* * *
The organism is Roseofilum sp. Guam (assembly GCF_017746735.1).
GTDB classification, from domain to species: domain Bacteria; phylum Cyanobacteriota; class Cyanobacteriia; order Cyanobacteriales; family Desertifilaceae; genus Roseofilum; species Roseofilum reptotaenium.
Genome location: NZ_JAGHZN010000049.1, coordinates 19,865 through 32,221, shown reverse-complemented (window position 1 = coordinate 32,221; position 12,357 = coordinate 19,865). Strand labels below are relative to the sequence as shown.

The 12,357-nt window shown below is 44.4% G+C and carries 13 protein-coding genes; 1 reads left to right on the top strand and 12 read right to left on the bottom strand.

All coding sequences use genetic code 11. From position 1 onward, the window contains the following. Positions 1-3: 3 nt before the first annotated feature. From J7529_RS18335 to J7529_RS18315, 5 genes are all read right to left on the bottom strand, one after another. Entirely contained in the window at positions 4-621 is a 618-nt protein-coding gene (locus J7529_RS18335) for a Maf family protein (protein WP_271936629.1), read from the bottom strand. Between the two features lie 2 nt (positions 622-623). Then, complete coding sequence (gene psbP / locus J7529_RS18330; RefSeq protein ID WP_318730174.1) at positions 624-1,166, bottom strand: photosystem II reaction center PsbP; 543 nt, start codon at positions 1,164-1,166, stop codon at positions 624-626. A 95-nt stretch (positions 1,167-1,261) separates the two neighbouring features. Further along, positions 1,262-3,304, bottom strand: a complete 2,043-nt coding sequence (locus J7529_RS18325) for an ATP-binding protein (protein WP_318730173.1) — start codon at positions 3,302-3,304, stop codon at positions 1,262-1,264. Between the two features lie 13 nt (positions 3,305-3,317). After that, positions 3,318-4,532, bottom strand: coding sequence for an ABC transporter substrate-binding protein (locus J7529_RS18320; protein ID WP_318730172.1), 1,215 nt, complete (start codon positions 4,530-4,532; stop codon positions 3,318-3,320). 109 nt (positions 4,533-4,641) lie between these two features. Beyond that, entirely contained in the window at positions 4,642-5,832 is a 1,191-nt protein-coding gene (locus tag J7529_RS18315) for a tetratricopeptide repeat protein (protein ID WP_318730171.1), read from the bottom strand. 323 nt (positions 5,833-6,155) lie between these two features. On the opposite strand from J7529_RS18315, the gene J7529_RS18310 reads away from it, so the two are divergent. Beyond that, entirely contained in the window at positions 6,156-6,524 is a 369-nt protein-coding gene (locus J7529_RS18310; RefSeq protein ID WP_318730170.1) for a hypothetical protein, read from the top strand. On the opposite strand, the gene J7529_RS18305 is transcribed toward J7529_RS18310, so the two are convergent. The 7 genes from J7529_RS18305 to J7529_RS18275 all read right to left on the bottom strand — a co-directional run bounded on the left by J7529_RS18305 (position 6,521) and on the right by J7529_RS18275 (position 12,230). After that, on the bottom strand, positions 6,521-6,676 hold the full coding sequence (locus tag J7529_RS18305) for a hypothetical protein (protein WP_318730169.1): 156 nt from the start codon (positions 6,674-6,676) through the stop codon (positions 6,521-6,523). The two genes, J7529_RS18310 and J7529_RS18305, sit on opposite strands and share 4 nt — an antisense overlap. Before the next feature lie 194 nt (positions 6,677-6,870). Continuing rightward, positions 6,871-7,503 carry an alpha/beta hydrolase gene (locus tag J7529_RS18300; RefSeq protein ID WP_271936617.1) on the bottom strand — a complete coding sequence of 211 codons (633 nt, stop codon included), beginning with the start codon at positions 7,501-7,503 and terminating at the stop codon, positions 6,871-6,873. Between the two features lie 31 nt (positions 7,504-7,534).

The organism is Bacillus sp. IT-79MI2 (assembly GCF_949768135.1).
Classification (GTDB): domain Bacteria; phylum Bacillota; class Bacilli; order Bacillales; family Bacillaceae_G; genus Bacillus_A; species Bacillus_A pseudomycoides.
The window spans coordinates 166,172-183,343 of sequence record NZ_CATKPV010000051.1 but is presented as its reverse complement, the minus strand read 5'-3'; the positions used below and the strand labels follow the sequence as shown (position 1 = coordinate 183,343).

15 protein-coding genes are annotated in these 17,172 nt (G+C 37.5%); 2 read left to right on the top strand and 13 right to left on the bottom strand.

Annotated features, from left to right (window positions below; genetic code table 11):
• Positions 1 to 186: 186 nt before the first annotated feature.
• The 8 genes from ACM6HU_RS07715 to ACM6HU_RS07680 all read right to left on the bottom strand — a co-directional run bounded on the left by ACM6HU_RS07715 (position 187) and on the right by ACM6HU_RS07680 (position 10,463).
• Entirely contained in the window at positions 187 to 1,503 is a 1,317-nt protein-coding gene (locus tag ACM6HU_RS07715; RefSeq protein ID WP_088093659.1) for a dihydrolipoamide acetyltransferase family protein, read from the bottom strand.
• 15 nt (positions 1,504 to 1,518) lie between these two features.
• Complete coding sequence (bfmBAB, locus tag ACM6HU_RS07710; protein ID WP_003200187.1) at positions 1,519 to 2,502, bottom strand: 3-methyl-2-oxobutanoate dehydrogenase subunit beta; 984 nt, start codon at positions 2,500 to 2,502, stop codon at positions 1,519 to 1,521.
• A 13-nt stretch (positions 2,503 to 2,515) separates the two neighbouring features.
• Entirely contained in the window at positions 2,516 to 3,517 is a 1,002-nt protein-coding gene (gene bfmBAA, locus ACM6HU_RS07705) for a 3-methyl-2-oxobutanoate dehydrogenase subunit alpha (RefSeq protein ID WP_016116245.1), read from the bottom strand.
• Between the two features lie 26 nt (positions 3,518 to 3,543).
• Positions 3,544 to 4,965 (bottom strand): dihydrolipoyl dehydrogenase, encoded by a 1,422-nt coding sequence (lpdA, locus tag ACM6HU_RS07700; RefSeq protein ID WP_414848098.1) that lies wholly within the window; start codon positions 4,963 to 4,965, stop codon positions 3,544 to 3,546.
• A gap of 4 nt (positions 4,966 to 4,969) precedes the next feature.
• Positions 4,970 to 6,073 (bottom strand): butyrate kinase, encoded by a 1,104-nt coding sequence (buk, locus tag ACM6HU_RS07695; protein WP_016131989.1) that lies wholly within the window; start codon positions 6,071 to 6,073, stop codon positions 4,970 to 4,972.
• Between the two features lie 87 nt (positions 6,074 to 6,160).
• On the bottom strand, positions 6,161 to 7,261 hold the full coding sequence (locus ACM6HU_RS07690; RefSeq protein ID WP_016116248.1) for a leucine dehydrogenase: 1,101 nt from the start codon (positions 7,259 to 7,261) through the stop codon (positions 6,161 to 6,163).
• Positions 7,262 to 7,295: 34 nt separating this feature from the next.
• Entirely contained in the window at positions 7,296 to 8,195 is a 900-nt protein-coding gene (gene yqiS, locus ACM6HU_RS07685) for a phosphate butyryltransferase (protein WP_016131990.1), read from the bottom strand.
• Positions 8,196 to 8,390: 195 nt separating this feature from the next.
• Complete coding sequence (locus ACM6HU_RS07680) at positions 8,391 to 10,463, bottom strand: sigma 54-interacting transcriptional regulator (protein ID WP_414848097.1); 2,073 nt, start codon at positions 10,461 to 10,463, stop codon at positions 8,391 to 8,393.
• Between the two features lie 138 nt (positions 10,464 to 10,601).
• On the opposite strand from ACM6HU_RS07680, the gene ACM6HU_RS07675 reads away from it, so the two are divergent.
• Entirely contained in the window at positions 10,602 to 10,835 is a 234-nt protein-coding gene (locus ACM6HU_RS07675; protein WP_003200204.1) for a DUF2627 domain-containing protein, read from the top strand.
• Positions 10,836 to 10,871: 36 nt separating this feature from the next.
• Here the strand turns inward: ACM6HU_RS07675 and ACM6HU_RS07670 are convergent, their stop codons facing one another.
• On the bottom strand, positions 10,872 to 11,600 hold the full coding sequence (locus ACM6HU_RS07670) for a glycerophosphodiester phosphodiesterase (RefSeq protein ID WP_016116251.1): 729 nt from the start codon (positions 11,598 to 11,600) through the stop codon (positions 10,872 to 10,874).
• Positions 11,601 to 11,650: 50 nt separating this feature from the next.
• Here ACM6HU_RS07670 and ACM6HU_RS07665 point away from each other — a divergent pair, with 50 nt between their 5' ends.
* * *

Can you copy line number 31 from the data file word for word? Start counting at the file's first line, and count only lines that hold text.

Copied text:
• Positions 10,836 to 10,871: 36 nt separating this feature from the next.